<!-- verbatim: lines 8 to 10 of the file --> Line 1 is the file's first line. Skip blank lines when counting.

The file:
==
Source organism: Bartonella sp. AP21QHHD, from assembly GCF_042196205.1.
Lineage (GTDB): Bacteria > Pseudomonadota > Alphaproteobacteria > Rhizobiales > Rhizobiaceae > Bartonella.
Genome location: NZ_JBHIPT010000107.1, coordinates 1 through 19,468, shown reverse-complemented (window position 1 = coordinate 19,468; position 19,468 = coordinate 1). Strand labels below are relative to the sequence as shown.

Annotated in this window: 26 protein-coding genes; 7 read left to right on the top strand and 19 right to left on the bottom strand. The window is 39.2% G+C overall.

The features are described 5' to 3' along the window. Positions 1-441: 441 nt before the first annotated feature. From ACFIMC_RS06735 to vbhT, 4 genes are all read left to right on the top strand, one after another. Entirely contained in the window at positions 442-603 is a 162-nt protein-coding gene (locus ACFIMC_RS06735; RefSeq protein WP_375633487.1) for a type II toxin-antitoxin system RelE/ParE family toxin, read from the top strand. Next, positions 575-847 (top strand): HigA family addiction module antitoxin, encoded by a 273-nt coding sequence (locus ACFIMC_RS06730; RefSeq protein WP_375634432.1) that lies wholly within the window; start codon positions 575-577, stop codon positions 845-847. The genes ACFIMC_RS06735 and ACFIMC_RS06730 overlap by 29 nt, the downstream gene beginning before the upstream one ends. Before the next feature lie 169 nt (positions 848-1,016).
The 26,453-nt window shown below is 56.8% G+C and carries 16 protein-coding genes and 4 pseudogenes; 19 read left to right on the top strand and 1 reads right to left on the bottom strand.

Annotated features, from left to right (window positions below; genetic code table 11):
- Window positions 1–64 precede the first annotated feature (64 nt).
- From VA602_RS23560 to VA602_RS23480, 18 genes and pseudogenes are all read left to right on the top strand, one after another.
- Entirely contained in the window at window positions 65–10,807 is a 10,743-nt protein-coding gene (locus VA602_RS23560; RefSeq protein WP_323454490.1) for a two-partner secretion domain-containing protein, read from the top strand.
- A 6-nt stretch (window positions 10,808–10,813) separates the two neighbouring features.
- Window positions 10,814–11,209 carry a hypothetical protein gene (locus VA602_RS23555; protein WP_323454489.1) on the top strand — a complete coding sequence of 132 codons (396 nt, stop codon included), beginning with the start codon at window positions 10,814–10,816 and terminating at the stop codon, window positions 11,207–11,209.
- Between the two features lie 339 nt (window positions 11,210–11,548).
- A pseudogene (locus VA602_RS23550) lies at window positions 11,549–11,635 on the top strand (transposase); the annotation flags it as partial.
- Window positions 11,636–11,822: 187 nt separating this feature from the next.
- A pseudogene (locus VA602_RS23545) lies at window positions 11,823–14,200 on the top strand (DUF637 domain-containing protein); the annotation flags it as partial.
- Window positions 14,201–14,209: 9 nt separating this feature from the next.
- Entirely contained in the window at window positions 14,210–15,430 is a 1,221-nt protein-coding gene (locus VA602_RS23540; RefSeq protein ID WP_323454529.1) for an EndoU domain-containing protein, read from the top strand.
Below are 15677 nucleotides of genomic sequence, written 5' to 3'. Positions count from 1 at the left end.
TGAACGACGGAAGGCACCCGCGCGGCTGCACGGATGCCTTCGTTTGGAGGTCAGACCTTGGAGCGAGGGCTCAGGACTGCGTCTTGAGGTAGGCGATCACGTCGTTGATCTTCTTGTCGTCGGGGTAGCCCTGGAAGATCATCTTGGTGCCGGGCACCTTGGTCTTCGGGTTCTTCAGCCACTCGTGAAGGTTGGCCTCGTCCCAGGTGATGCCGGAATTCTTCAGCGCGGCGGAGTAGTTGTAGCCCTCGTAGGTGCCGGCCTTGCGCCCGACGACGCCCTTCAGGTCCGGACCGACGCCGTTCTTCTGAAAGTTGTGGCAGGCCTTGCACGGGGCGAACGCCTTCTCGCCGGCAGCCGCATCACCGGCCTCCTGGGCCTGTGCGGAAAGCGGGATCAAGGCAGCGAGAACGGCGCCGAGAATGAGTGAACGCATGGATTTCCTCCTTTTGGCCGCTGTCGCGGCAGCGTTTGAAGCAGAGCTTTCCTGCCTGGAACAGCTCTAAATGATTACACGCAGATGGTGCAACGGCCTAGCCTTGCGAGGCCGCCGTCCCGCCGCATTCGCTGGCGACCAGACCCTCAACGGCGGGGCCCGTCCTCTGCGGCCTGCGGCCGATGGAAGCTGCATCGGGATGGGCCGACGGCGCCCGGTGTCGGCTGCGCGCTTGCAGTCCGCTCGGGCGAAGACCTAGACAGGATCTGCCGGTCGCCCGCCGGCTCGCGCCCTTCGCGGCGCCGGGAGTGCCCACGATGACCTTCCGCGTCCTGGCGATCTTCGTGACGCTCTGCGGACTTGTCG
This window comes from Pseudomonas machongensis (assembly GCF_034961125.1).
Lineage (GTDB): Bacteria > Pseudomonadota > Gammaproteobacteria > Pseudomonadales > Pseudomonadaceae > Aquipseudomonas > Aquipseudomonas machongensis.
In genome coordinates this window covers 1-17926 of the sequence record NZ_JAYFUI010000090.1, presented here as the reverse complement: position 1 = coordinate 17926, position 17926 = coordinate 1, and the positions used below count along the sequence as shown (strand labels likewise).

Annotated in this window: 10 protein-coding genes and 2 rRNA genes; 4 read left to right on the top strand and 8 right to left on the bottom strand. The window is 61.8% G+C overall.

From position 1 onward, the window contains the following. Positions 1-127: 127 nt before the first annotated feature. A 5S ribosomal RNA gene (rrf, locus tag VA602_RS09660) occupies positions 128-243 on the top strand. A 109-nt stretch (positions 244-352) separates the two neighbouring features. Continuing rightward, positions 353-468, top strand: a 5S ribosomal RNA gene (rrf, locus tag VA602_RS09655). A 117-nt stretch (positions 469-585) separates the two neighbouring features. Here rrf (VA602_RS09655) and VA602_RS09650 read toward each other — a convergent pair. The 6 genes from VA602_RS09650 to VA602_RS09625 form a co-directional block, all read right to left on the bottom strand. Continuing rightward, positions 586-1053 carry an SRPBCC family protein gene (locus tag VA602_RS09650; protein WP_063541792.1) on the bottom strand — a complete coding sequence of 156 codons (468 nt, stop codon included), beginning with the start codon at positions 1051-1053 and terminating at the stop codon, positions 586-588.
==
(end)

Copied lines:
- Window positions 1–64 precede the first annotated feature (64 nt).
- From VA602_RS23560 to VA602_RS23480, 18 genes and pseudogenes are all read left to right on the top strand, one after another.
- Entirely contained in the window at window positions 65–10,807 is a 10,743-nt protein-coding gene (locus VA602_RS23560; RefSeq protein WP_323454490.1) for a two-partner secretion domain-containing protein, read from the top strand.